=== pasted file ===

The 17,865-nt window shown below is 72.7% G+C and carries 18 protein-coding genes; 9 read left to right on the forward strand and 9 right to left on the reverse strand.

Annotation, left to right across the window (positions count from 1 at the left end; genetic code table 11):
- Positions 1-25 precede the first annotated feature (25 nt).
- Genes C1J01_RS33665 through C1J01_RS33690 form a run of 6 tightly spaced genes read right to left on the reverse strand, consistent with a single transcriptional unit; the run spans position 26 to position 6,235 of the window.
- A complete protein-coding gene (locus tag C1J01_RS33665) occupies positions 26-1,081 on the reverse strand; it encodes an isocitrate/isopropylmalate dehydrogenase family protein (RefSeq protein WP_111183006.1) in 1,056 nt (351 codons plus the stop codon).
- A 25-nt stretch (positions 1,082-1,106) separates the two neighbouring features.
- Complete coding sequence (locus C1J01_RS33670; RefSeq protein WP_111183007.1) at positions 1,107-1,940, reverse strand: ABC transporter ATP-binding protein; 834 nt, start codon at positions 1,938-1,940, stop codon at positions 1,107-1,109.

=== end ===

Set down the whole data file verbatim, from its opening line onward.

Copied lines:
The 17,865-nt window shown below is 72.7% G+C and carries 18 protein-coding genes; 9 read left to right on the forward strand and 9 right to left on the reverse strand.

Annotation, left to right across the window (positions count from 1 at the left end; genetic code table 11):
- Positions 1-25 precede the first annotated feature (25 nt).
- Genes C1J01_RS33665 through C1J01_RS33690 form a run of 6 tightly spaced genes read right to left on the reverse strand, consistent with a single transcriptional unit; the run spans position 26 to position 6,235 of the window.
- A complete protein-coding gene (locus tag C1J01_RS33665) occupies positions 26-1,081 on the reverse strand; it encodes an isocitrate/isopropylmalate dehydrogenase family protein (RefSeq protein WP_111183006.1) in 1,056 nt (351 codons plus the stop codon).
- A 25-nt stretch (positions 1,082-1,106) separates the two neighbouring features.
- Complete coding sequence (locus C1J01_RS33670; RefSeq protein WP_111183007.1) at positions 1,107-1,940, reverse strand: ABC transporter ATP-binding protein; 834 nt, start codon at positions 1,938-1,940, stop codon at positions 1,107-1,109.